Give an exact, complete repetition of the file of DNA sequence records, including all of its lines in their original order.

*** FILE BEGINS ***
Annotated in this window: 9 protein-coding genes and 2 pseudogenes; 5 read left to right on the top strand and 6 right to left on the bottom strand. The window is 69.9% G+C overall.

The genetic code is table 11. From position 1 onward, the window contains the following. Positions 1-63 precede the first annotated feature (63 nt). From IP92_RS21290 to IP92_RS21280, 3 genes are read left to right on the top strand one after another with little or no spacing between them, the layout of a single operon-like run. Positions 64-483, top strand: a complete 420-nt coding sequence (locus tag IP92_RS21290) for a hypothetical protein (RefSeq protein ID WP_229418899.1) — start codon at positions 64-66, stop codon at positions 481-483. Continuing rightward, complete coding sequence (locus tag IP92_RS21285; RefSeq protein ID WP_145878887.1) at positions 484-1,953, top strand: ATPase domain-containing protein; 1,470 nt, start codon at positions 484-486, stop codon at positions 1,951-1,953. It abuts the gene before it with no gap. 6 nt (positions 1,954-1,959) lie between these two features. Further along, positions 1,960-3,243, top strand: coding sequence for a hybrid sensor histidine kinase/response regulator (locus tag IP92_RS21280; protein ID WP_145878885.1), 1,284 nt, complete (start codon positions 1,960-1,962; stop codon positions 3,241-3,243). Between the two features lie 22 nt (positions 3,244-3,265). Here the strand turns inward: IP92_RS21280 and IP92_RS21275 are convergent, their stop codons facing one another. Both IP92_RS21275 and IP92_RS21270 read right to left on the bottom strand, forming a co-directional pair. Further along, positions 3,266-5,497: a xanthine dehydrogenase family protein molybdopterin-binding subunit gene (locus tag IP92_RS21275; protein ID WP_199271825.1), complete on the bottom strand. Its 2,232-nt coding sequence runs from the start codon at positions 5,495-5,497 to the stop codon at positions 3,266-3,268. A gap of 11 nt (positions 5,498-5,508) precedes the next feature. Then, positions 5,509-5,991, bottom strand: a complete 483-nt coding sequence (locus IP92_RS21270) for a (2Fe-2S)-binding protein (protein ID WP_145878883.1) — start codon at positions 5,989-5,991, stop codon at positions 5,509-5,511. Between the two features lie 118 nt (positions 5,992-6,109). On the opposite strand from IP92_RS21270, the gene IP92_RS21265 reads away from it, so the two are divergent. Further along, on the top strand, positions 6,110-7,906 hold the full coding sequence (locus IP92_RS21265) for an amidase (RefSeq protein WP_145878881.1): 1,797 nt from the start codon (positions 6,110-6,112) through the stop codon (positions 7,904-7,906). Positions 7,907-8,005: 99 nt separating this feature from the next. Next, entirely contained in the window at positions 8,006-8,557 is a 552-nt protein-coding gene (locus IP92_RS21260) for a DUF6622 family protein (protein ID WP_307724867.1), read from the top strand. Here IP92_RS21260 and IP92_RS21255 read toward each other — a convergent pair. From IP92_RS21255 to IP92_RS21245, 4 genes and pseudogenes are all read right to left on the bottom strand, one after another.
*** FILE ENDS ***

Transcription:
Annotated in this window: 9 protein-coding genes and 2 pseudogenes; 5 read left to right on the top strand and 6 right to left on the bottom strand. The window is 69.9% G+C overall.

The genetic code is table 11. From position 1 onward, the window contains the following. Positions 1-63 precede the first annotated feature (63 nt). From IP92_RS21290 to IP92_RS21280, 3 genes are read left to right on the top strand one after another with little or no spacing between them, the layout of a single operon-like run. Positions 64-483, top strand: a complete 420-nt coding sequence (locus tag IP92_RS21290) for a hypothetical protein (RefSeq protein ID WP_229418899.1) — start codon at positions 64-66, stop codon at positions 481-483. Continuing rightward, complete coding sequence (locus tag IP92_RS21285; RefSeq protein ID WP_145878887.1) at positions 484-1,953, top strand: ATPase domain-containing protein; 1,470 nt, start codon at positions 484-486, stop codon at positions 1,951-1,953. It abuts the gene before it with no gap. 6 nt (positions 1,954-1,959) lie between these two features. Further along, positions 1,960-3,243, top strand: coding sequence for a hybrid sensor histidine kinase/response regulator (locus tag IP92_RS21280; protein ID WP_145878885.1), 1,284 nt, complete (start codon positions 1,960-1,962; stop codon positions 3,241-3,243). Between the two features lie 22 nt (positions 3,244-3,265). Here the strand turns inward: IP92_RS21280 and IP92_RS21275 are convergent, their stop codons facing one another. Both IP92_RS21275 and IP92_RS21270 read right to left on the bottom strand, forming a co-directional pair. Further along, positions 3,266-5,497: a xanthine dehydrogenase family protein molybdopterin-binding subunit gene (locus tag IP92_RS21275; protein ID WP_199271825.1), complete on the bottom strand. Its 2,232-nt coding sequence runs from the start codon at positions 5,495-5,497 to the stop codon at positions 3,266-3,268. A gap of 11 nt (positions 5,498-5,508) precedes the next feature. Then, positions 5,509-5,991, bottom strand: a complete 483-nt coding sequence (locus IP92_RS21270) for a (2Fe-2S)-binding protein (protein ID WP_145878883.1) — start codon at positions 5,989-5,991, stop codon at positions 5,509-5,511. Between the two features lie 118 nt (positions 5,992-6,109). On the opposite strand from IP92_RS21270, the gene IP92_RS21265 reads away from it, so the two are divergent. Further along, on the top strand, positions 6,110-7,906 hold the full coding sequence (locus IP92_RS21265) for an amidase (RefSeq protein WP_145878881.1): 1,797 nt from the start codon (positions 6,110-6,112) through the stop codon (positions 7,904-7,906). Positions 7,907-8,005: 99 nt separating this feature from the next. Next, entirely contained in the window at positions 8,006-8,557 is a 552-nt protein-coding gene (locus IP92_RS21260) for a DUF6622 family protein (protein ID WP_307724867.1), read from the top strand. Here IP92_RS21260 and IP92_RS21255 read toward each other — a convergent pair. From IP92_RS21255 to IP92_RS21245, 4 genes and pseudogenes are all read right to left on the bottom strand, one after another.